Review: Pokémon Ultra Sun & Ultra Moon

It’s been a good while since we’ve seen a game like Pokémon Ultra Sun & Ultra Moon. Pokémon has a long tradition of ‘third versions’, in Europe dating back to 2000’s Pokémon Yellow, bringing new features to the previously released duo, typically including new story elements and a different Pokémon set.

In recent years though, things have changed. In the fifth generation of Pokémon games instead of one ‘third edition’, there was two. Black 2 and White 2. And rather than being largely similar to their predecessors, as the name suggests, they were full-blown sequels, set in the same world but with a completely different plot and structure. And for it, they were widely praised. Then, with the X&Y generation, there was no third version.

So we come to 2017 with two new ‘Ultra’ games being released, just one year after the release of Sun and Moon. With such a quick turnaround, do these versions provide enough new and a fresh experience akin to Black & White 2? Or are they more akin to the traditional third version, but stuck into two boxes rather than one?

Surfing on a ride Pokémon

Pokémon Sun & Moon were correctly praised bringing a fresh mix of the Pokémon formula, doing away with the standard recipe of eight gyms followed by the Pokémon League, and instead introducing the Island Challenge, which, while in essence still felt similar and culminated in a boss battle, made it feel new. The region of Alola, inspired by Hawaiian/Pacific island culture, was a breath of fresh air. HMs that would take up a valuable spot of your Pokémon’s abilities were done away with in favour of ‘Ride Pokémon’ who you can summon to surf, move boulders, etc. However, it was criticised for being too easy, the games were very linear, it was very slow-starting and cut-scenes were tedious.

Unfortunately US/UM are for the most part, until the latter stages of the game, pretty much identical to their counterparts in terms of story and structure. There has been some streamlining, with you getting your choice of starter Pokémon much sooner after you start, and the cutscene dialogue has been freshened up, which is very welcome and will help the game feel a bit fresher if you’re coming into this having played the original versions. There is a higher degree of challenge compared to Sun/Moon, with some battles pushing my team right to the limits.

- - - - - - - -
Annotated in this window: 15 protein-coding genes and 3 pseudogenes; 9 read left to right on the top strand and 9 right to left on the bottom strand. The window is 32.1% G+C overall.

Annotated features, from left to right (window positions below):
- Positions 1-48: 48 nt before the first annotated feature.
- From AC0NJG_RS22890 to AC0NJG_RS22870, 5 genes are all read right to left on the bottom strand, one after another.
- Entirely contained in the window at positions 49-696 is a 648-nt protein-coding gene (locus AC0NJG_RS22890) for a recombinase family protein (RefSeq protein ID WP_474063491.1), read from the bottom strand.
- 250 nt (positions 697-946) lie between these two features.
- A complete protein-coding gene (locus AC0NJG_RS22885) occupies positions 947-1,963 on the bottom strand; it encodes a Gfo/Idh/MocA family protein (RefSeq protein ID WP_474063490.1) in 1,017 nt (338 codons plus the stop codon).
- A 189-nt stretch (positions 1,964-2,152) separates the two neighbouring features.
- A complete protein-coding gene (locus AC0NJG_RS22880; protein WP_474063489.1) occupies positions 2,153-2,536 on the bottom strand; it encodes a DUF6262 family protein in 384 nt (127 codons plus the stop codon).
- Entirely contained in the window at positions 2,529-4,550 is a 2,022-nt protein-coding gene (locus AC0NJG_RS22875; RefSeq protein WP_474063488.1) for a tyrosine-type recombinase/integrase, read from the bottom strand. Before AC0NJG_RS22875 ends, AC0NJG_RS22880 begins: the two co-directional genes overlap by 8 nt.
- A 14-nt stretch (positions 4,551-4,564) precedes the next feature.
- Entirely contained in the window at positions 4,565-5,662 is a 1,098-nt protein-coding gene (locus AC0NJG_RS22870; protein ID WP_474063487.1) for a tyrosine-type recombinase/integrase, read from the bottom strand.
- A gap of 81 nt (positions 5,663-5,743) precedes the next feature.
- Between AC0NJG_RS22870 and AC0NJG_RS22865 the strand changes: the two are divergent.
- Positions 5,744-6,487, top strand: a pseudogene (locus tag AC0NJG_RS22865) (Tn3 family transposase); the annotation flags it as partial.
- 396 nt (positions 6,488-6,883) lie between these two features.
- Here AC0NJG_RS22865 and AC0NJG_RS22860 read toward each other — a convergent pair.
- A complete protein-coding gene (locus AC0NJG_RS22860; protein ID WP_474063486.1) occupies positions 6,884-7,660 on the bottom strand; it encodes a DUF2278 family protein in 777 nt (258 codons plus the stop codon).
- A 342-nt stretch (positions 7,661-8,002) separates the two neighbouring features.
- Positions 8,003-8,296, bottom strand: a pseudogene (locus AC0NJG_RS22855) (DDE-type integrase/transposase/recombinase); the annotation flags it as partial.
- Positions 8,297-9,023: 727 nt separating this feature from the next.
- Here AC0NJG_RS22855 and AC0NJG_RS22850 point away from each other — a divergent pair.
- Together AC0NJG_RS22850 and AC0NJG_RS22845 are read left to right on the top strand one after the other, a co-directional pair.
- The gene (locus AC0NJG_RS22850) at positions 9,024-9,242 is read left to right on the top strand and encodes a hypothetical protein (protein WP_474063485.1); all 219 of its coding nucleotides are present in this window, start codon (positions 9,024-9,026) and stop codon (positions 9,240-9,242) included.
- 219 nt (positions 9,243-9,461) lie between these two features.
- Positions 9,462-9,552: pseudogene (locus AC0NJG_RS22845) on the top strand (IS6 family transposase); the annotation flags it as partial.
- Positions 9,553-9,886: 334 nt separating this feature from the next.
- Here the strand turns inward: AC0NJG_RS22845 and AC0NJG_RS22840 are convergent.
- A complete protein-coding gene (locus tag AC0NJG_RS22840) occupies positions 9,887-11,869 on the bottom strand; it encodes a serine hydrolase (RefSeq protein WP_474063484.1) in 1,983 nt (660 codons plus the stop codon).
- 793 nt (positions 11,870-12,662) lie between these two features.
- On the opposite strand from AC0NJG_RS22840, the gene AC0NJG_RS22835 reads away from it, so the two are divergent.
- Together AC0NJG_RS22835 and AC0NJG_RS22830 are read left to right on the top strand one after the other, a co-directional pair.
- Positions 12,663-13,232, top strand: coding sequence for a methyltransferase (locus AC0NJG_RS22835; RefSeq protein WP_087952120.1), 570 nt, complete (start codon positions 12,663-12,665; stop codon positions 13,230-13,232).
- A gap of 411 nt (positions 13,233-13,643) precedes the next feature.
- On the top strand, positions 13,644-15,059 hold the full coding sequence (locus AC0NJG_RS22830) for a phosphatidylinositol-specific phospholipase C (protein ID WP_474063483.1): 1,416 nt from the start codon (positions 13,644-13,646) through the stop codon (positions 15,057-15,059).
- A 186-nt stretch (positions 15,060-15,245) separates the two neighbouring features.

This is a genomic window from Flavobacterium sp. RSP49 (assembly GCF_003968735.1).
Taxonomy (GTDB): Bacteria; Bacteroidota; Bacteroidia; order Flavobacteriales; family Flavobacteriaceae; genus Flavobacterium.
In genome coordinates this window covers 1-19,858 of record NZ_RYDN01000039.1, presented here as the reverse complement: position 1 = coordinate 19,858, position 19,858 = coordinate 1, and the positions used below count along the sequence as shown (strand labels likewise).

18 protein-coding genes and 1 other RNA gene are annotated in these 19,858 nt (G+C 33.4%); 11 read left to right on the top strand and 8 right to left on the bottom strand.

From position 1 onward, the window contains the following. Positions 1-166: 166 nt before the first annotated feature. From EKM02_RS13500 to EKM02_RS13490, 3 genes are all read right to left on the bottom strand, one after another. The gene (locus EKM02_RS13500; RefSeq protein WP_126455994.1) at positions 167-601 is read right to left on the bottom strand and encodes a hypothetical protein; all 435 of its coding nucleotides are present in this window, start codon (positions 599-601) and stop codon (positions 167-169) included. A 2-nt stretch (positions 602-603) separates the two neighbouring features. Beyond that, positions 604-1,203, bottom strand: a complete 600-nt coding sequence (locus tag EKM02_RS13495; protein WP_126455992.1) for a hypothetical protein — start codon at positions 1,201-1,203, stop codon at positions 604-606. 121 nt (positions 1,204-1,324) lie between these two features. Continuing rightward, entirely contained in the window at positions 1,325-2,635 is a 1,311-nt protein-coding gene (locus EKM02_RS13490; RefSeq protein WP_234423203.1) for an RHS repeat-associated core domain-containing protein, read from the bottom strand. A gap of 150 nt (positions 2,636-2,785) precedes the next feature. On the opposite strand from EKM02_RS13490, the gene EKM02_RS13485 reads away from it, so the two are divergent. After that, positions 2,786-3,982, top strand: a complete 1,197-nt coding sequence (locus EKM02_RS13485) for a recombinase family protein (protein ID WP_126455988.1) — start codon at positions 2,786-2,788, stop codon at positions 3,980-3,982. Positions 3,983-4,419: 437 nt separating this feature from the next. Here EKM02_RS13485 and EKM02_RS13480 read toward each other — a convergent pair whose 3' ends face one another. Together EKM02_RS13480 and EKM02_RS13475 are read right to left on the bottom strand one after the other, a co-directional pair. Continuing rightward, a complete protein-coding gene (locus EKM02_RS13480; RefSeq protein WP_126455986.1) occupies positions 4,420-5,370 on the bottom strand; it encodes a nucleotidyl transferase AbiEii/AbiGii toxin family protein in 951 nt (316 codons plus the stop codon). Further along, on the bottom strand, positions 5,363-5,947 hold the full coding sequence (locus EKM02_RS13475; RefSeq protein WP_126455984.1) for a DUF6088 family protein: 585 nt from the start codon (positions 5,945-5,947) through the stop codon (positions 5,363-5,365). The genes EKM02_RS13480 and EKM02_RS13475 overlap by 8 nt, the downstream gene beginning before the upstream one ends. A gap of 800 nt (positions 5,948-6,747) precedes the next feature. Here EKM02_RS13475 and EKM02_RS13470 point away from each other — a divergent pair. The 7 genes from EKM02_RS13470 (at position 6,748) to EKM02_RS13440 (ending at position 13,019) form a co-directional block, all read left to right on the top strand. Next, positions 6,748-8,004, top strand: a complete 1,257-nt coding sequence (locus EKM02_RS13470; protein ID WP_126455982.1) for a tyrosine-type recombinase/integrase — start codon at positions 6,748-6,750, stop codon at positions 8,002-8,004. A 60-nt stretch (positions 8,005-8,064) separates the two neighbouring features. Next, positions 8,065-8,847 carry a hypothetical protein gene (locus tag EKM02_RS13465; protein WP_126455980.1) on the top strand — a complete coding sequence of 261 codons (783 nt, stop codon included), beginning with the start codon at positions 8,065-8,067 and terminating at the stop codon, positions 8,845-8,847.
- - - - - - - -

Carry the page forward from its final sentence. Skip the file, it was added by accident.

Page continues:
But it is still extremely linear, with very little reward for backtracking (come on Game Freak, put some trees for me to cut down to remember return to later in the game!) and for a fan of Pokémon since Red/Blue there is still a lack of puzzles and mazes.

I long for the return of caves which felt like a challenge to get through, that rewarded you for going off the beaten track, that you could actually get lost in and need to use an Escape Rope. Where are the challenges like the tile puzzles from the Rocket Hideout in Red/Blue? There are boulders to move and to push into holes, but these are always treated just as inconveniences and roadblocks, not as a challenge where you have to think about where you are moving them.

Boy character in Pokémon Ultra Sun and Ultra Moon

In terms of the main plot, without spoiling too much, the only significant change before the post-game comes in relation to the game’s cover-star, Necrozma, with a few new characters from the ‘Ultra Recon Squad’ who pop up periodically throughout your journey. For what it’s worth, I enjoyed what was new here, and the coming-of-age themes are even stronger, with the story of Lillie stronger than in the original.

As you travel through Alola, your journey will be mostly the same. You will find welcome tweaks along the way, and the variety of Pokémon available in the wild brings back more choices from previous generations, for those like me who are coming into these games with a ton of nostalgia for the creatures of our childhood. New mini-games have been added - Mantine Surf a particularly fun way of getting from island to island, and the world feels more lived in, with a smorgasbord of new side-quests.

There’s a handful of new Ultra Beasts, new forms, and new Z-Moves for you to get your hands on. Dotted around the world are Totem Stickers for you to collect, which you can then cash in to get your hands on the Totem Pokémon you battle during the island challenge.